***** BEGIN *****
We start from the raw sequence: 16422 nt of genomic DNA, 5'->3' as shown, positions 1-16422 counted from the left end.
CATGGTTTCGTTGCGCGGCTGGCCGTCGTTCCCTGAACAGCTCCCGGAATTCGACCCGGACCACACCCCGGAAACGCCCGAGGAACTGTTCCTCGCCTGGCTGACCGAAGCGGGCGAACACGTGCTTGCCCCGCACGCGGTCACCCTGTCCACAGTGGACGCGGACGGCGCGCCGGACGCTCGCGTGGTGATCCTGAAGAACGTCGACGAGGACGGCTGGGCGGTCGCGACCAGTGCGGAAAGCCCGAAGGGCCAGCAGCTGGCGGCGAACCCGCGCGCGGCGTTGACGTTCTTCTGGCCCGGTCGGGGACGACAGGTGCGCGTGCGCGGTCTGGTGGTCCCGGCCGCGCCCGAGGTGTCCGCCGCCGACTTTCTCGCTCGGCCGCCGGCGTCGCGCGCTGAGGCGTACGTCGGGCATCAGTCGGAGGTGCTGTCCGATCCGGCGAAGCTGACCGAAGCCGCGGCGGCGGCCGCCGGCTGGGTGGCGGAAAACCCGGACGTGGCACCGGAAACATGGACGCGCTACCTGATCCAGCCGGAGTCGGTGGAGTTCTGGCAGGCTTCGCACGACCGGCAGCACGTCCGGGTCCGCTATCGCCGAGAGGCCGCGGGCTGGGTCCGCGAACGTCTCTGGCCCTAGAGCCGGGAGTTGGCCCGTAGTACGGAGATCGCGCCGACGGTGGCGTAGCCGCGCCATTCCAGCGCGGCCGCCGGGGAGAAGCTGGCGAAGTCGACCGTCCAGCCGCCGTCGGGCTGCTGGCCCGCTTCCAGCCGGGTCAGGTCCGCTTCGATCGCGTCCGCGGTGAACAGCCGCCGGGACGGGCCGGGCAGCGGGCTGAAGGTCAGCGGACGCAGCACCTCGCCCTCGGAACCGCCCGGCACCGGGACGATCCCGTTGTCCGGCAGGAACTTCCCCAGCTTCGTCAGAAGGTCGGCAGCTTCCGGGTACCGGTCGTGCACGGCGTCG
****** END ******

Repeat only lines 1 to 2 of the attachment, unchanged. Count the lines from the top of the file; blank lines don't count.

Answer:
We start from the raw sequence: 16422 nt of genomic DNA, 5'->3' as shown, positions 1-16422 counted from the left end.
CATGGTTTCGTTGCGCGGCTGGCCGTCGTTCCCTGAACAGCTCCCGGAATTCGACCCGGACCACACCCCGGAAACGCCCGAGGAACTGTTCCTCGCCTGGCTGACCGAAGCGGGCGAACACGTGCTTGCCCCGCACGCGGTCACCCTGTCCACAGTGGACGCGGACGGCGCGCCGGACGCTCGCGTGGTGATCCTGAAGAACGTCGACGAGGACGGCTGGGCGGTCGCGACCAGTGCGGAAAGCCCGAAGGGCCAGCAGCTGGCGGCGAACCCGCGCGCGGCGTTGACGTTCTTCTGGCCCGGTCGGGGACGACAGGTGCGCGTGCGCGGTCTGGTGGTCCCGGCCGCGCCCGAGGTGTCCGCCGCCGACTTTCTCGCTCGGCCGCCGGCGTCGCGCGCTGAGGCGTACGTCGGGCATCAGTCGGAGGTGCTGTCCGATCCGGCGAAGCTGACCGAAGCCGCGGCGGCGGCCGCCGGCTGGGTGGCGGAAAACCCGGACGTGGCACCGGAAACATGGACGCGCTACCTGATCCAGCCGGAGTCGGTGGAGTTCTGGCAGGCTTCGCACGACCGGCAGCACGTCCGGGTCCGCTATCGCCGAGAGGCCGCGGGCTGGGTCCGCGAACGTCTCTGGCCCTAGAGCCGGGAGTTGGCCCGTAGTACGGAGATCGCGCCGACGGTGGCGTAGCCGCGCCATTCCAGCGCGGCCGCCGGGGAGAAGCTGGCGAAGTCGACCGTCCAGCCGCCGTCGGGCTGCTGGCCCGCTTCCAGCCGGGTCAGGTCCGCTTCGATCGCGTCCGCGGTGAACAGCCGCCGGGACGGGCCGGGCAGCGGGCTGAAGGTCAGCGGACGCAGCACCTCGCCCTCGGAACCGCCCGGCACCGGGACGATCCCGTTGTCCGGCAGGAACTTCCCCAGCTTCGTCAGAAGGTCGGCAGCTTCCGGGTACCGGTCGTGCACGGCGTCG